Crest Hill couple gets probation for role in U.S. Capitol breach, must do community service
John and Amy Schubert wrote letters to the judge earlier this year apologizing for their role in the breach and discussing the reading they’ve done to pursue a “greater awareness of the world.”
Declaring that “loyalty to a single head of state is not patriotism,” a federal judge Tuesday gave 18 months of probation to a Crest Hill couple for their role in the U.S. Capitol breach on Jan. 6, 2021, and she ordered them to perform “hands on” community service.
U.S. District Judge Amy Berman Jackson handed down the sentence after a prosecutor asked for home detention for John and Amy Schubert. The judge said the couple was “in the thick of it” during the breach, and she questioned the remorse they expressed before learning their sentence.
She also told them “you did not personally do anything destructive” that day.
Given that the Schuberts are in their 60s and 70s, the judge said she didn’t think home detention made sense. Rather, she said she wanted them to perform 100 hours each of substantial community service because “we need more than just words and more than just letter writing.”
John Schubert must also pay a $1,500 fine, and Amy Schubert must pay a $2,000 fine in addition to $500 restitution each.
The Schuberts pleaded guilty in December to a misdemeanor count of parading, demonstrating or picketing in a Capitol building. Prosecutors said they entered the Capitol through a broken window shortly after Congress evacuated at 2:20 p.m.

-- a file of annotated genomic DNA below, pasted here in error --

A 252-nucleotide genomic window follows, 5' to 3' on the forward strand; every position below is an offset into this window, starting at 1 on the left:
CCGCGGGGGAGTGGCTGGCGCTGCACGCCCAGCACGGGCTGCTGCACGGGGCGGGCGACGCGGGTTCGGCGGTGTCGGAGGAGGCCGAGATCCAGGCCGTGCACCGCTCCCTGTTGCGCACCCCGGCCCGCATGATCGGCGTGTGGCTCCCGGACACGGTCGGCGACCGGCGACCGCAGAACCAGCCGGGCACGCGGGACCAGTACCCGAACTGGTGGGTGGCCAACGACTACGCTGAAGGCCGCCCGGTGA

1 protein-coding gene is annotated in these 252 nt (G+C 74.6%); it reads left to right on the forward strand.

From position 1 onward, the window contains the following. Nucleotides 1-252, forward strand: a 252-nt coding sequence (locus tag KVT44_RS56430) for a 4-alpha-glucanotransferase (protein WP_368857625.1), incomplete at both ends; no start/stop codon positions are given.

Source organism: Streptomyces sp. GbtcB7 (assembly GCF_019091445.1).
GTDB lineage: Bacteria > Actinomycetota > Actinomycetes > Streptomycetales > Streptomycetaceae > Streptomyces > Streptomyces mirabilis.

The couple spent more than 30 minutes in the Capitol starting at 2:22 p.m., prosecutors said. They visited the Rotunda and a nearby hallway, and Amy Schubert entered a congressional meeting room, records show.
Court records also show Amy Schubert sent text messages telling someone on the day of the breach that “A woman was shot 20 feet in front of use [sic]. We’re ok. Got into a little confrontation w Antifa.” That was an apparent reference to the fatal shooting of Ashli Babbitt.
She also texted someone two days later and said, “I’m not sure if we should have pix on fb from DC event — I don’t want to help government to be able to match up exactly how we looked/what we were wearing that day.”
The feds wound up tracking down the Schuberts in part through video that purportedly shows Amy Schubert wearing a jacket that read “Plumbers & Pipefitters Local Union 422 Joliet IL.”
The Schuberts wrote letters to the judge earlier this year apologizing for their role in the breach and discussing the reading they’ve done to pursue a “greater awareness of the world.”
Before they were sentenced, John Schubert told the judge, “When I do something wrong, I’m willing to pay the price for what I did. I’m guilty, and I made a mistake.”
Amy Schubert said, “I am very sorry for what we did. … I can’t just let this opportunity go by and not learn from this. It’s been hard to wait for each court appearance, but it’s been good because it’s given me more time to read things, learn things, not be so one-sided. And I am very sorry.”